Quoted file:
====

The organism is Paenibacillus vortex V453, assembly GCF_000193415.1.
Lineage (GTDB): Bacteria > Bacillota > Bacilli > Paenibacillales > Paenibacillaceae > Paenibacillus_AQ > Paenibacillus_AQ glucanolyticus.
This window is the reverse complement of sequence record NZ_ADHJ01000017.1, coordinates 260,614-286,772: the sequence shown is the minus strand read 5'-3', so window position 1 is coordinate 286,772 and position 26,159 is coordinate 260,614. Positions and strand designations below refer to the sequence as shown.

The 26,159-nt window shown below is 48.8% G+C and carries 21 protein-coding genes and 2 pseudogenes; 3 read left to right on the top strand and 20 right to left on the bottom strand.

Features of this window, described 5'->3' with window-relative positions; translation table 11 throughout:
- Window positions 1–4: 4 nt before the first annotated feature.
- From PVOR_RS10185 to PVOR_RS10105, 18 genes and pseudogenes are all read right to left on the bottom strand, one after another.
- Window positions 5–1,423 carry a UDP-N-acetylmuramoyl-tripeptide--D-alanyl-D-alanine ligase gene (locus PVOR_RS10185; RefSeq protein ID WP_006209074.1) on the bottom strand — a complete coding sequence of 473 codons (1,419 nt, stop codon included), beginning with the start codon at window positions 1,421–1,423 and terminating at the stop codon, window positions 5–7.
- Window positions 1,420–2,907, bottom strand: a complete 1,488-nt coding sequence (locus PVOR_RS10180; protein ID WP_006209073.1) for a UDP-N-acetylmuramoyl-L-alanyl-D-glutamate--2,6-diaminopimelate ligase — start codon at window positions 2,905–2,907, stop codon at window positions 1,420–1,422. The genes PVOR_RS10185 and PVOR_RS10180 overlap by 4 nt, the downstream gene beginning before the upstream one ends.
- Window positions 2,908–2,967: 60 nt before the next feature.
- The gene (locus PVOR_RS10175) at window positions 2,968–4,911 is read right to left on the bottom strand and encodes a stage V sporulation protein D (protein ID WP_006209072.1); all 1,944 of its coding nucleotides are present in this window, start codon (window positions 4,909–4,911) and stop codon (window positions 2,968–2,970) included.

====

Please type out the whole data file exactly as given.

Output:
The organism is Paenibacillus vortex V453, assembly GCF_000193415.1.
Lineage (GTDB): Bacteria > Bacillota > Bacilli > Paenibacillales > Paenibacillaceae > Paenibacillus_AQ > Paenibacillus_AQ glucanolyticus.
This window is the reverse complement of sequence record NZ_ADHJ01000017.1, coordinates 260,614-286,772: the sequence shown is the minus strand read 5'-3', so window position 1 is coordinate 286,772 and position 26,159 is coordinate 260,614. Positions and strand designations below refer to the sequence as shown.

The 26,159-nt window shown below is 48.8% G+C and carries 21 protein-coding genes and 2 pseudogenes; 3 read left to right on the top strand and 20 right to left on the bottom strand.

Features of this window, described 5'->3' with window-relative positions; translation table 11 throughout:
- Window positions 1–4: 4 nt before the first annotated feature.
- From PVOR_RS10185 to PVOR_RS10105, 18 genes and pseudogenes are all read right to left on the bottom strand, one after another.
- Window positions 5–1,423 carry a UDP-N-acetylmuramoyl-tripeptide--D-alanyl-D-alanine ligase gene (locus PVOR_RS10185; RefSeq protein ID WP_006209074.1) on the bottom strand — a complete coding sequence of 473 codons (1,419 nt, stop codon included), beginning with the start codon at window positions 1,421–1,423 and terminating at the stop codon, window positions 5–7.
- Window positions 1,420–2,907, bottom strand: a complete 1,488-nt coding sequence (locus PVOR_RS10180; protein ID WP_006209073.1) for a UDP-N-acetylmuramoyl-L-alanyl-D-glutamate--2,6-diaminopimelate ligase — start codon at window positions 2,905–2,907, stop codon at window positions 1,420–1,422. The genes PVOR_RS10185 and PVOR_RS10180 overlap by 4 nt, the downstream gene beginning before the upstream one ends.
- Window positions 2,908–2,967: 60 nt before the next feature.
- The gene (locus PVOR_RS10175) at window positions 2,968–4,911 is read right to left on the bottom strand and encodes a stage V sporulation protein D (protein ID WP_006209072.1); all 1,944 of its coding nucleotides are present in this window, start codon (window positions 4,909–4,911) and stop codon (window positions 2,968–2,970) included.